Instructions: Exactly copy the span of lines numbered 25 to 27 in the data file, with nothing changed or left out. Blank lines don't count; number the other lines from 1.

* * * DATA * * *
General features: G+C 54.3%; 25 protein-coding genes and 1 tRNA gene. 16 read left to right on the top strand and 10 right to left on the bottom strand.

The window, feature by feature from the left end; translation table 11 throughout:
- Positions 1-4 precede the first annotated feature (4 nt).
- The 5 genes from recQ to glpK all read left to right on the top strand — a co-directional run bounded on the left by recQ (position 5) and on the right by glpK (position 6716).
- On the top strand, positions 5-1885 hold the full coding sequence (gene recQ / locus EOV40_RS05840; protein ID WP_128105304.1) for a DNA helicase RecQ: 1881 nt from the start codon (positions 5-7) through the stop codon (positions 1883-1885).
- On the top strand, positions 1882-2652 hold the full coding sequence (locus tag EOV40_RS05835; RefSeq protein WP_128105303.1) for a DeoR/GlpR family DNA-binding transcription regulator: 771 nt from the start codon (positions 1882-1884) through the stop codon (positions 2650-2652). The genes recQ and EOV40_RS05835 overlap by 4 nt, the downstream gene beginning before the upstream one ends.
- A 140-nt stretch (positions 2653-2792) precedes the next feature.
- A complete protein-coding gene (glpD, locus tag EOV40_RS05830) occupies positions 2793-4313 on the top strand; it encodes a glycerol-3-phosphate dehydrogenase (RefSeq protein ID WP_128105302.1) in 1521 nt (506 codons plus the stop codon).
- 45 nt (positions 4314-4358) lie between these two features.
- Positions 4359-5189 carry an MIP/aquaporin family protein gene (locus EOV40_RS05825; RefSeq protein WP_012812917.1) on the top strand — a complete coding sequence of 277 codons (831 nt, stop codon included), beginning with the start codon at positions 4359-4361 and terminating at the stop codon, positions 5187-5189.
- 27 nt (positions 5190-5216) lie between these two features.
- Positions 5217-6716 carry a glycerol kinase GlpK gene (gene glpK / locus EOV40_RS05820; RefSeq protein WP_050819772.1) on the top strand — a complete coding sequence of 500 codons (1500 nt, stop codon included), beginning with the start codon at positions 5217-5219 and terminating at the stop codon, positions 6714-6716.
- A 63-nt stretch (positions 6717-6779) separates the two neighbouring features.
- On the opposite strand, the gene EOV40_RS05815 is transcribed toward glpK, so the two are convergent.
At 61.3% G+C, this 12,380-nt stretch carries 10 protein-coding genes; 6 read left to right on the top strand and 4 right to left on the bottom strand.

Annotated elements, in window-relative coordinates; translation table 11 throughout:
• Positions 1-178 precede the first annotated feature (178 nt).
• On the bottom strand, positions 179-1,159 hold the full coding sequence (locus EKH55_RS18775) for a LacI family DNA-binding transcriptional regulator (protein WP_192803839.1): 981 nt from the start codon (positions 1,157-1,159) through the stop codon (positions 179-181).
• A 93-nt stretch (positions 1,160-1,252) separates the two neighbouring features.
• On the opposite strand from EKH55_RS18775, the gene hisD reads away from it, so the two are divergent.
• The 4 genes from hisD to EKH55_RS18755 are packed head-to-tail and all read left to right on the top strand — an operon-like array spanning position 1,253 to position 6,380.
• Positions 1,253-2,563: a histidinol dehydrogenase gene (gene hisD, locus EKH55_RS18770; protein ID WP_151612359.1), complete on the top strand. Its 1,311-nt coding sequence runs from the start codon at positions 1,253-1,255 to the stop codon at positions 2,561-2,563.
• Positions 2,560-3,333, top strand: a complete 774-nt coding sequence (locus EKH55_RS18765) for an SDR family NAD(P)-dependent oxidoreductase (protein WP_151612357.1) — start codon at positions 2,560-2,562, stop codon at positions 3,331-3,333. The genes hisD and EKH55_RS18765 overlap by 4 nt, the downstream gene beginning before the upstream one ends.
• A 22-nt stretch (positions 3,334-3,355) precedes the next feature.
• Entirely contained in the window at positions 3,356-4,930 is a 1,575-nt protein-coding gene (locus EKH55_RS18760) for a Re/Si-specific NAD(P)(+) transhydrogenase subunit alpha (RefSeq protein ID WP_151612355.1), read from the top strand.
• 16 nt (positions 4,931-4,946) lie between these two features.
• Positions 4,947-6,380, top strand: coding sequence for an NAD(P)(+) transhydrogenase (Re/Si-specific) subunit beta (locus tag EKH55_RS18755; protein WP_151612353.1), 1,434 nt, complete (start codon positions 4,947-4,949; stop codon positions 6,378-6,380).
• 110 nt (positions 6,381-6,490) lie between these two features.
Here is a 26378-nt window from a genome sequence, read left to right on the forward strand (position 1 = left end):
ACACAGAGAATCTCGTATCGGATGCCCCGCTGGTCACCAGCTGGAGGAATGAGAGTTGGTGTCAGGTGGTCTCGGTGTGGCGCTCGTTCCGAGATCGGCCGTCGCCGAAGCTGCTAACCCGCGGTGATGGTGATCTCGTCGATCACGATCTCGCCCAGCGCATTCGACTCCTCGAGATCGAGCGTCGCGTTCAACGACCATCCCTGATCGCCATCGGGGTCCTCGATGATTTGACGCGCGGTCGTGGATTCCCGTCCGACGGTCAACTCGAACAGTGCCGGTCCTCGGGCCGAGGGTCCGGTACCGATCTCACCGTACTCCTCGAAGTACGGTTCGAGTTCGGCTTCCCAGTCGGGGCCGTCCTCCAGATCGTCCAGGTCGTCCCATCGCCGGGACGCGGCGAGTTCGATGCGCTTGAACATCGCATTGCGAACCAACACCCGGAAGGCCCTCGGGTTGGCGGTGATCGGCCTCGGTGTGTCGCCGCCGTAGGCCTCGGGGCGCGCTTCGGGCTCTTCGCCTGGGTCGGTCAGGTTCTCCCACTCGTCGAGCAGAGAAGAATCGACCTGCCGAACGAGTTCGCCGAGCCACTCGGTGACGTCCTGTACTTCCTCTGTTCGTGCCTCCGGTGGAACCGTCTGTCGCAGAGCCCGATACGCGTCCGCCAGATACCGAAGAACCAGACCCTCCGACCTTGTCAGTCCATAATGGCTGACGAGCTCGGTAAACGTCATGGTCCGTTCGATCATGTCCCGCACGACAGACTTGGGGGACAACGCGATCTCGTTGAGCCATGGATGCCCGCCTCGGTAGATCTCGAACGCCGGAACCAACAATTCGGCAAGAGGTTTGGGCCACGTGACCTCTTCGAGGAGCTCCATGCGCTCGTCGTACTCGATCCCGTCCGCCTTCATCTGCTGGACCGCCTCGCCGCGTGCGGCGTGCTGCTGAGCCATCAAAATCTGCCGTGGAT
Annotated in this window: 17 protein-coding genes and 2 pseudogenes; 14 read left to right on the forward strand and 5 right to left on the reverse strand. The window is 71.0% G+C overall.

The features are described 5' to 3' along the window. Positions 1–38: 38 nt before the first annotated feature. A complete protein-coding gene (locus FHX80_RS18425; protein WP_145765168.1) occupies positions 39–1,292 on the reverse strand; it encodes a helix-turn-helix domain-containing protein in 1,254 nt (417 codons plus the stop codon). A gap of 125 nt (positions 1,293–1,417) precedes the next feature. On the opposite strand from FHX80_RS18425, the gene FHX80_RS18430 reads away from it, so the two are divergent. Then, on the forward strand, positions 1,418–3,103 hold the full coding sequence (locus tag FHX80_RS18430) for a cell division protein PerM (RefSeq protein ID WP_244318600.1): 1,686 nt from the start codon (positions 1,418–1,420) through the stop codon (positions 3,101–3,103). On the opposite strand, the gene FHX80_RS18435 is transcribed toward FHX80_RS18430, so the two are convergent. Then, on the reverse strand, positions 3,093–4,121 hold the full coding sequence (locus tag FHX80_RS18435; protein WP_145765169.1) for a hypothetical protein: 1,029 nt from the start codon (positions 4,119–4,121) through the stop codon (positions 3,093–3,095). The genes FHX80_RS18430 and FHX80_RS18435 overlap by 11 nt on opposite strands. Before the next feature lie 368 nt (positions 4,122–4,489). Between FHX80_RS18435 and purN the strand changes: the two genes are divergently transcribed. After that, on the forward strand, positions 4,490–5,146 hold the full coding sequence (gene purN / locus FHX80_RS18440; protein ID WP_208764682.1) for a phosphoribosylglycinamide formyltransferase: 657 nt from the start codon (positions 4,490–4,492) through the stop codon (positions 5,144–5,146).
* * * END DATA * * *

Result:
• Entirely contained in the window at positions 3,356-4,930 is a 1,575-nt protein-coding gene (locus EKH55_RS18760) for a Re/Si-specific NAD(P)(+) transhydrogenase subunit alpha (RefSeq protein ID WP_151612355.1), read from the top strand.
• 16 nt (positions 4,931-4,946) lie between these two features.
• Positions 4,947-6,380, top strand: coding sequence for an NAD(P)(+) transhydrogenase (Re/Si-specific) subunit beta (locus tag EKH55_RS18755; protein WP_151612353.1), 1,434 nt, complete (start codon positions 4,947-4,949; stop codon positions 6,378-6,380).